Parenting is full of problems and challenges that you’d never even thought of before bringing your little one into this world.
It’s our job as parents to protect our children, but when they get to a certain age, we have to let go just a little bit and see how they survive in the big bad world.
We hope that when this time comes we’ve given them the skills and knowledge to cope with starting school. Nevertheless, for reasons out of our control, many children still suffer from bullying.
NOT just a part of growing up.
Bullying is such a common problem for children that many people accept it simply as a part of growing up – it’s not!
Explain to your child that this sort of behavior is unacceptable and that they don’t just have to put up with it!
How can you tell if your child is being bullied?
Sometimes children confide in their parents about bullying but often they don’t.
If your child’s behavior has become more irritable at home or they are increasingly trying to avoid going to school, talk to them. These are things could be a sign that a child is being bullied.
It may be difficult to speak to your child at first and they may be embarrassed but explain to them that the first step in solving a problem is to share it with you.
If this doesn’t work, often children find it easier to speak to a grandparent or a relative they don’t live with.
The important thing is to make sure they have the opportunity to talk to somebody when they are ready.
Ask how your child thinks you should deal with it.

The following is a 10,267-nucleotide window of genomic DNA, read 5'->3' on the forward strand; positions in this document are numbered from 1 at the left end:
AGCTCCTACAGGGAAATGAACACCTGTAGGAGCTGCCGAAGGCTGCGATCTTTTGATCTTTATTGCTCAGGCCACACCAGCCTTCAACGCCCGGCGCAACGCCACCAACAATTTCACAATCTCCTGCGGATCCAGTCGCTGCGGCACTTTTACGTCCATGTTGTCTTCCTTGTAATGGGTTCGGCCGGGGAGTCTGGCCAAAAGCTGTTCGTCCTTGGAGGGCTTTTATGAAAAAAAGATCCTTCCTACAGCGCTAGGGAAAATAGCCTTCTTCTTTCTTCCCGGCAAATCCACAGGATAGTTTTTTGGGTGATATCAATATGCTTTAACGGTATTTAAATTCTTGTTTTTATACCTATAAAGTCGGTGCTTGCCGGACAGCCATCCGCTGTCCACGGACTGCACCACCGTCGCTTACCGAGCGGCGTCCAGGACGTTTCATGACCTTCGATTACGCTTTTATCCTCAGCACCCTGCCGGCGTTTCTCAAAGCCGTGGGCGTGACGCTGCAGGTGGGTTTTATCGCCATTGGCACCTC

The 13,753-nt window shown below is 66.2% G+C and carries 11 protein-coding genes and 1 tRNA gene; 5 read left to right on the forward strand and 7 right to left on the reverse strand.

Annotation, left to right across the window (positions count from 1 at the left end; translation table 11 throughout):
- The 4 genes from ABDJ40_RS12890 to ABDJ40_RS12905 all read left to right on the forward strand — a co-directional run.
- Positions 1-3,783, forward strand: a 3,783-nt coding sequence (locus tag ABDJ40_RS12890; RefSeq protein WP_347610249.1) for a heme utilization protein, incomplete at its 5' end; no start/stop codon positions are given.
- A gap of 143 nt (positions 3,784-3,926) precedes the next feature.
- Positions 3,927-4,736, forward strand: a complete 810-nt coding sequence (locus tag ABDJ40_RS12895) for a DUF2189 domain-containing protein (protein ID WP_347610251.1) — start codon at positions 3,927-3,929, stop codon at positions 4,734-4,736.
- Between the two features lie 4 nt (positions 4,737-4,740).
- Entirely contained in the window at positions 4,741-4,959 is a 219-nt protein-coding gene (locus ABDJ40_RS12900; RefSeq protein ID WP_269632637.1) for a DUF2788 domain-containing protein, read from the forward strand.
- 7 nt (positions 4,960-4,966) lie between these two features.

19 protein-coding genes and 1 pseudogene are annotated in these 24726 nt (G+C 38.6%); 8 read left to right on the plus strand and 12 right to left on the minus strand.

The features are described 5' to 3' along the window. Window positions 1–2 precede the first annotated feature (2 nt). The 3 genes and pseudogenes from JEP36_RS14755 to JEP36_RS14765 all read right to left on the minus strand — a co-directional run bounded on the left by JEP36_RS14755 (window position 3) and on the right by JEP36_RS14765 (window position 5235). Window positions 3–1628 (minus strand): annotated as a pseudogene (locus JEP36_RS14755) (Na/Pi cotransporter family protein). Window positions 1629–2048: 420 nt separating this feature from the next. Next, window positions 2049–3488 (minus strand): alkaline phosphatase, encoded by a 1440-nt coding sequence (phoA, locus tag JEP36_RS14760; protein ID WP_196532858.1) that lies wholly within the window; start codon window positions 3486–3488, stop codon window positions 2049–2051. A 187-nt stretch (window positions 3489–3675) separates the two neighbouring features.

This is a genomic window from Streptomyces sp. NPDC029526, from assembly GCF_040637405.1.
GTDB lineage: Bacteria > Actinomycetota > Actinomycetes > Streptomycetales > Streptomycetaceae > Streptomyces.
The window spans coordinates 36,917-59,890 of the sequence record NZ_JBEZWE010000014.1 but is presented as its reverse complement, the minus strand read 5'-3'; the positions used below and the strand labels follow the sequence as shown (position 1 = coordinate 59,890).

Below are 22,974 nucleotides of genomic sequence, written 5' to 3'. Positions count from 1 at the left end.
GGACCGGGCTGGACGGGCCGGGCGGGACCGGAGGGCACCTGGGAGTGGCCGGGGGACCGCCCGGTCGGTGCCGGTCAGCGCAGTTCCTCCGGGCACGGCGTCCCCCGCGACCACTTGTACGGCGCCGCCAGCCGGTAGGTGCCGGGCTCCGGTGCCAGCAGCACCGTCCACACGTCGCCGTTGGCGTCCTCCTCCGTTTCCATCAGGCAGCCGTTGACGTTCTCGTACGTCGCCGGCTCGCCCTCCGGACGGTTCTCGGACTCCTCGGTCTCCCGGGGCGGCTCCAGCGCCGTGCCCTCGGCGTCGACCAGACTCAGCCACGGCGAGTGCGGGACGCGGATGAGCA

Even though your first instinct will be to take control of the issue and make it all better, you should make sure you are including your child in deciding how to move forward with the issue.
Your child will be much more likely to confide in you in the future if they know you are going to listen to how they would like it to be dealt with.
Should I contact the School?
The first thing to do when your child is suffering from a bullying problem is to book a confidential appointment with the class teacher. He or she maybe aware of the problem or it might have gone on unnoticed.
You will naturally be concerned and even upset whilst trying to resolve bullying issues but it is important to try not to let emotions take over.
Stick to the facts- give examples of specific incidents and enquire what the school usually does in these situations.
Once you have agreed with the teachers on the best course of action, agree to meet back soon to discuss the progress.
What if that doesn’t work?
If speaking to the school doesn’t work, there are a number of resources available to both parents and children which can advise you on how to deal with more serious cases of bullying.
Whatever the situation, it is important that both you and your child know that you are not alone.
If your child is being bullied there is help out there
Just because you are a parent, you are not expected to know everything and there is always somebody to speak to. The following websites offer free advice to families that are suffering from bullying problems:
Family Lives have over 3 decades of providing guidance with problems that occur in everyday family life.
Kidscape is designed specifically to deal with issues of bullying and even offers a helpline for parents to discuss how to resolve issues of bullying.
Bullying is an awful problem for any child and it’s important to make sure that your child realises you are on their side and there to help.
If your child is being bullied there is help out there for you both.